Some 100 new types of legal highs emerged in East and Southeast Asia in 2018: UN report

13-Mar-2019 Intellasia | South China Morning Post | 6:00 AM Print This Post

About 100 new psychoactive substances known as “legal highs” emerged in East and Southeast Asia last year, as the production of methamphetamine and other synthetic drugs surged to “unprecedented levels”, a new report from the United Nations Office on Drugs and Crime has found.

According to the latest statistics released on Monday, more than 116 tonnes of methamphetamine were seized in the region in 2018, compared with 87 tonnes in 2017.

But the total amount seized last year which already represents a three-fold increase from 2013 may be even higher, as some countries have not confirmed their final numbers.

“Volumes of methamphetamine and other synthetic drugs originating from the Golden Triangle to Thailand have reached unprecedented levels,” said Niyom Termsrisuk, secretary general of the Office of Narcotics Control Board of Thailand.

“Large amounts of synthetic drugs have been trafficked to neighbouring countries in the region, but also further. The challenge is growing,” he said.

A glut in supply has made methamphetamine and synthetic drugs widely available despite a record number of seizures of the drug.

“Seizures of methamphetamine in 2018 were once again a record, yet street prices of the drug decreased in many parts of the region, indicating very high and increasing levels of availability,” said Tun Nay Soe, inter-regional programme coordinator with the UN anti-drugs agency.

“Data on seizures, prices, use and treatment all point to continuing expansion of the methamphetamine market in East and Southeast Asia,” he said.

According to the report, the increase in methamphetamine seizures has been particularly significant in countries of the Mekong.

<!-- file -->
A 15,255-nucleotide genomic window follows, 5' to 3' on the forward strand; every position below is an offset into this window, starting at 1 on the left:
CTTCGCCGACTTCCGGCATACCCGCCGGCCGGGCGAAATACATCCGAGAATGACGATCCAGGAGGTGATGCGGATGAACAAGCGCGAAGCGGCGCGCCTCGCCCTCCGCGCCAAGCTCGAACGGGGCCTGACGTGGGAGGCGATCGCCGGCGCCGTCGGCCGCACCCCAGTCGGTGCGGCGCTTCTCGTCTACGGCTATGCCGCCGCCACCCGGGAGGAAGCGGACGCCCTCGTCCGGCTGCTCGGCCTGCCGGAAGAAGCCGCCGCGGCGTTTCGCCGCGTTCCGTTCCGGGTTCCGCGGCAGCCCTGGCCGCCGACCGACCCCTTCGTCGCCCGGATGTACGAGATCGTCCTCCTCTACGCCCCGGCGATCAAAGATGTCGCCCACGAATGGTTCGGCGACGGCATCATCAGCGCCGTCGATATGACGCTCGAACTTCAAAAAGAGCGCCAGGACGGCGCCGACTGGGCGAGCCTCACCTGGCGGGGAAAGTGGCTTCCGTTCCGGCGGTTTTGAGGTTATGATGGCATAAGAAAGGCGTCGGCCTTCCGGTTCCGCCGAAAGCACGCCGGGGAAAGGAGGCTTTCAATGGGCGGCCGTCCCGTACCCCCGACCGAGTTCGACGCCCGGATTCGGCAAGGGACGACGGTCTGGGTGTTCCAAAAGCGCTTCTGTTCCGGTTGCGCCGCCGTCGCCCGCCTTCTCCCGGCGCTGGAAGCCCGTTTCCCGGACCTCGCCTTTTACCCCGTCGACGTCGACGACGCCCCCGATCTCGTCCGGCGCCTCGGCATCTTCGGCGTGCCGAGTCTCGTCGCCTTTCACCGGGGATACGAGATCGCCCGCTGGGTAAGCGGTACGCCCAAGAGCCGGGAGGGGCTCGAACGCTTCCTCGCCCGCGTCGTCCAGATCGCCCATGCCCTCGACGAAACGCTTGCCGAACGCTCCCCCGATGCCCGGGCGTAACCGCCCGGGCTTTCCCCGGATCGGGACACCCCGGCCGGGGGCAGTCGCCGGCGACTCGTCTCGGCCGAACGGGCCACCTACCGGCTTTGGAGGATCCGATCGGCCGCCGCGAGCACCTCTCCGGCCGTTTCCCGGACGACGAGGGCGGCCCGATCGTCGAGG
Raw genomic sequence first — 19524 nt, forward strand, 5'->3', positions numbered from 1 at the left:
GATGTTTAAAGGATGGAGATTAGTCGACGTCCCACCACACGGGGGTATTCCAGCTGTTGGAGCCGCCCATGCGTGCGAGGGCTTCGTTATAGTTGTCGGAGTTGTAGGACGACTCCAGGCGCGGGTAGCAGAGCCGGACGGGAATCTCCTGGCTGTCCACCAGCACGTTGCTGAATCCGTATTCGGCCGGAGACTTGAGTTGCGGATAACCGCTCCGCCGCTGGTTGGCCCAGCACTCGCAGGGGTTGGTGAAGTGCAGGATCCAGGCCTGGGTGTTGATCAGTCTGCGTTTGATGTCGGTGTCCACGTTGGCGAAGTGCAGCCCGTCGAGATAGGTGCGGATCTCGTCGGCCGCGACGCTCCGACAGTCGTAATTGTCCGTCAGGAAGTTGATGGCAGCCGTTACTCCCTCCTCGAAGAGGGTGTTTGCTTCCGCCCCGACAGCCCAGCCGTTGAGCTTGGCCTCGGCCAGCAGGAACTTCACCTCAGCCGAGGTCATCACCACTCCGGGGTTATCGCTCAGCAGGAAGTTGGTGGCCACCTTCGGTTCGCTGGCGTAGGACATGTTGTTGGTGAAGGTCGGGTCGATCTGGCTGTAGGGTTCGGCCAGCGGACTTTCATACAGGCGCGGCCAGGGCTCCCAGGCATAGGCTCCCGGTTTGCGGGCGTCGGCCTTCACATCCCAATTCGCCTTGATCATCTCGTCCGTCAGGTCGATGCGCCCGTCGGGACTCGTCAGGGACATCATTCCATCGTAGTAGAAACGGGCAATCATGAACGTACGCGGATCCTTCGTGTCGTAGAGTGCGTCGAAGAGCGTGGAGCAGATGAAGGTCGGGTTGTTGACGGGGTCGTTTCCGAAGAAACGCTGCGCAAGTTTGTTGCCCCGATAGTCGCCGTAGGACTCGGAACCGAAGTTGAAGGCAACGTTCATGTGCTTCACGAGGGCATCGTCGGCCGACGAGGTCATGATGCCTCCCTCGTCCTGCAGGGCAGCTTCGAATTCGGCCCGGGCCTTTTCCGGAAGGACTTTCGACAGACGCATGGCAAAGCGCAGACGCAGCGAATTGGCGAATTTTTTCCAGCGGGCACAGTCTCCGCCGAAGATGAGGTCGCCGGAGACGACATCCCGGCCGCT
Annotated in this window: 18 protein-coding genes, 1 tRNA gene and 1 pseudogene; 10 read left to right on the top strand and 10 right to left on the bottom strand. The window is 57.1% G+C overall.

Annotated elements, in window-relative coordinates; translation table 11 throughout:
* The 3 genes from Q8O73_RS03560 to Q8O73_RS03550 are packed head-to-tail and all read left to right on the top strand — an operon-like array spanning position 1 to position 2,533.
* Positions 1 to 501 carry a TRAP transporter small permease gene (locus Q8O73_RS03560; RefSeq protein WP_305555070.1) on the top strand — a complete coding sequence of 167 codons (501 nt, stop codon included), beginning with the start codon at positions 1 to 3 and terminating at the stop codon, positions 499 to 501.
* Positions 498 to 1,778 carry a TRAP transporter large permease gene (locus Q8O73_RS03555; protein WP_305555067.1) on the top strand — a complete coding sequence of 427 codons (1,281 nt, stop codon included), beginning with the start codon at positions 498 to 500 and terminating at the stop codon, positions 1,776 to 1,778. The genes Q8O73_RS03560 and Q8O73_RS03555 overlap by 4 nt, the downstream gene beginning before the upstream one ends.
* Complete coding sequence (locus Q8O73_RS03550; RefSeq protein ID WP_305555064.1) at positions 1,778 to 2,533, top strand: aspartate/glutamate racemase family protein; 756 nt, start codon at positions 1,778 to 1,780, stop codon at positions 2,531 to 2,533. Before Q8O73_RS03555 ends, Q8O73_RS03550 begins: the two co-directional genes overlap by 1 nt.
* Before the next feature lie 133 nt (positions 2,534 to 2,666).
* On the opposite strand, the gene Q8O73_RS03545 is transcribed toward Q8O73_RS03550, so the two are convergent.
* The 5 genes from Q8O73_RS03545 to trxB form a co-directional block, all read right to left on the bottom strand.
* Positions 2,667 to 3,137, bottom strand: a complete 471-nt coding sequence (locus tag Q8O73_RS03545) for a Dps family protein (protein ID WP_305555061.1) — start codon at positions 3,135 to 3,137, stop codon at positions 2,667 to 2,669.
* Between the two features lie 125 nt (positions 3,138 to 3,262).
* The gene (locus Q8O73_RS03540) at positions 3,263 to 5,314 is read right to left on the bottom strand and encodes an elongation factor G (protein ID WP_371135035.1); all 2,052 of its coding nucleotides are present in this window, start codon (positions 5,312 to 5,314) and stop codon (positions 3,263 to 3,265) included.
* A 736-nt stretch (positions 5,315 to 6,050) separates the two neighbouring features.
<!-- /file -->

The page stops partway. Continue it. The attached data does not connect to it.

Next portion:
In Thailand alone, 515 million methamphetamine tablets were seized in 2018, which corresponds to 17 times the total amount of the drug intercepted a decade ago.

While the market for methamphetamine is growing fast, a wide range of new psychoactive substances have also emerged in the region, said the report.

These are chemicals developed to replace drugs that are traditionally banned, and they manage to escape detection from the authorities for a period of time before they are eventually outlawed.

A total of 434 new psychoactive substances have been detected in the region over the past decade including potent synthetic opioids, such as fentanyl and its analogues, that have killed thousands in countries including the US.

This number accounts for almost half the substances reported at the global level in the same period.

Preliminary data shows that at least 95 such new substances emerged in East and Southeast Asia last year alone.

“Aside from methamphetamine, which is getting most of the attention because of the surge in seizures and street price drops, synthetic opioids and other drugs have also been found across the region,” said Jeremy Douglas, Bangkok-based regional representative of the UN Office on Drugs and Crime.

Unlike other narcotics that may require land and more complex production structures, synthetic drugs can be made almost anywhere as long as a chemist has access to the necessary precursor chemicals.

Douglas said it was necessary for national leaders and authorities to rethink solutions. “This is not business as usual, and it is past time to change the response.”


Category: Regional

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